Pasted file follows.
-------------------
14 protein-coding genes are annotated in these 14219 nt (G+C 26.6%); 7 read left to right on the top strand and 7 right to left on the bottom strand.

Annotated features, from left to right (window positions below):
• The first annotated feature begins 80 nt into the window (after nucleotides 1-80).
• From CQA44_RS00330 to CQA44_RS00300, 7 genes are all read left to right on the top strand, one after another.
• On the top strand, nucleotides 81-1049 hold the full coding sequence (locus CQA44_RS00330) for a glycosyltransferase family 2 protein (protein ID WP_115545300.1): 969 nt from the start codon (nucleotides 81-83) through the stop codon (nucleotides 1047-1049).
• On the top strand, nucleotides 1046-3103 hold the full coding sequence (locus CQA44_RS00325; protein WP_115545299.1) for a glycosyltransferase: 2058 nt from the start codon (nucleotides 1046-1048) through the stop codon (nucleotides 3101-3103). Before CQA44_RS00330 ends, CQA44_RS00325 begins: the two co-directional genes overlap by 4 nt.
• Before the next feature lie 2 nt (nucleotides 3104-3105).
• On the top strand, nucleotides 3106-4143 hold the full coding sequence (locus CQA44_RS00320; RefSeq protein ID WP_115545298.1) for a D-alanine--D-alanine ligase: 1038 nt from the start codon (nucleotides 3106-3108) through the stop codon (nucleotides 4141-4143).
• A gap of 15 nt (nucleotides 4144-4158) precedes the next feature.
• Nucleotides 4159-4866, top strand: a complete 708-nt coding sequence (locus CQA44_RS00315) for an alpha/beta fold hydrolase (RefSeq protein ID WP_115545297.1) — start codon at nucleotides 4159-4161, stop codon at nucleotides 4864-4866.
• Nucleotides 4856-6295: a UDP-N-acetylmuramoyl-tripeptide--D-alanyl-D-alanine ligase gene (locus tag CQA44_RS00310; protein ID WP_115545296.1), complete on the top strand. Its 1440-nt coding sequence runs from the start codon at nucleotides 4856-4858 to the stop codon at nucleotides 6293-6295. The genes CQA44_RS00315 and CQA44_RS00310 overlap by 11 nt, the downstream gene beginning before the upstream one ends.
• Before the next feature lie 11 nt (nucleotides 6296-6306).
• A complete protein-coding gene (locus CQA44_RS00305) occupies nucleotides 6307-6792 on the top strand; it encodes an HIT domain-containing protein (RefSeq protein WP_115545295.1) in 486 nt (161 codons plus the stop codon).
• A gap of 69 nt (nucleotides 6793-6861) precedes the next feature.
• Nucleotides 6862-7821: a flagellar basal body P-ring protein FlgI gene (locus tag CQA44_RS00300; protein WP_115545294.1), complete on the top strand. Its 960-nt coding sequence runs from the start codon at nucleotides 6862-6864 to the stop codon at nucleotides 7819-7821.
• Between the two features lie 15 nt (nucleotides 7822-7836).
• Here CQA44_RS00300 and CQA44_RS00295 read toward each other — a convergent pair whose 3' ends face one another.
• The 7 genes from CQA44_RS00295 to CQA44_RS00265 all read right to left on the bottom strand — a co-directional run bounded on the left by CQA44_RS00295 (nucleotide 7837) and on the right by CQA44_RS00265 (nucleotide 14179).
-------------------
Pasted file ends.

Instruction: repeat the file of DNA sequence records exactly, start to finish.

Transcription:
14 protein-coding genes are annotated in these 14219 nt (G+C 26.6%); 7 read left to right on the top strand and 7 right to left on the bottom strand.

Annotated features, from left to right (window positions below):
• The first annotated feature begins 80 nt into the window (after nucleotides 1-80).
• From CQA44_RS00330 to CQA44_RS00300, 7 genes are all read left to right on the top strand, one after another.
• On the top strand, nucleotides 81-1049 hold the full coding sequence (locus CQA44_RS00330) for a glycosyltransferase family 2 protein (protein ID WP_115545300.1): 969 nt from the start codon (nucleotides 81-83) through the stop codon (nucleotides 1047-1049).
• On the top strand, nucleotides 1046-3103 hold the full coding sequence (locus CQA44_RS00325; protein WP_115545299.1) for a glycosyltransferase: 2058 nt from the start codon (nucleotides 1046-1048) through the stop codon (nucleotides 3101-3103). Before CQA44_RS00330 ends, CQA44_RS00325 begins: the two co-directional genes overlap by 4 nt.
• Before the next feature lie 2 nt (nucleotides 3104-3105).
• On the top strand, nucleotides 3106-4143 hold the full coding sequence (locus CQA44_RS00320; RefSeq protein ID WP_115545298.1) for a D-alanine--D-alanine ligase: 1038 nt from the start codon (nucleotides 3106-3108) through the stop codon (nucleotides 4141-4143).
• A gap of 15 nt (nucleotides 4144-4158) precedes the next feature.
• Nucleotides 4159-4866, top strand: a complete 708-nt coding sequence (locus CQA44_RS00315) for an alpha/beta fold hydrolase (RefSeq protein ID WP_115545297.1) — start codon at nucleotides 4159-4161, stop codon at nucleotides 4864-4866.
• Nucleotides 4856-6295: a UDP-N-acetylmuramoyl-tripeptide--D-alanyl-D-alanine ligase gene (locus tag CQA44_RS00310; protein ID WP_115545296.1), complete on the top strand. Its 1440-nt coding sequence runs from the start codon at nucleotides 4856-4858 to the stop codon at nucleotides 6293-6295. The genes CQA44_RS00315 and CQA44_RS00310 overlap by 11 nt, the downstream gene beginning before the upstream one ends.
• Before the next feature lie 11 nt (nucleotides 6296-6306).
• A complete protein-coding gene (locus CQA44_RS00305) occupies nucleotides 6307-6792 on the top strand; it encodes an HIT domain-containing protein (RefSeq protein WP_115545295.1) in 486 nt (161 codons plus the stop codon).
• A gap of 69 nt (nucleotides 6793-6861) precedes the next feature.
• Nucleotides 6862-7821: a flagellar basal body P-ring protein FlgI gene (locus tag CQA44_RS00300; protein WP_115545294.1), complete on the top strand. Its 960-nt coding sequence runs from the start codon at nucleotides 6862-6864 to the stop codon at nucleotides 7819-7821.
• Between the two features lie 15 nt (nucleotides 7822-7836).
• Here CQA44_RS00300 and CQA44_RS00295 read toward each other — a convergent pair whose 3' ends face one another.
• The 7 genes from CQA44_RS00295 to CQA44_RS00265 all read right to left on the bottom strand — a co-directional run bounded on the left by CQA44_RS00295 (nucleotide 7837) and on the right by CQA44_RS00265 (nucleotide 14179).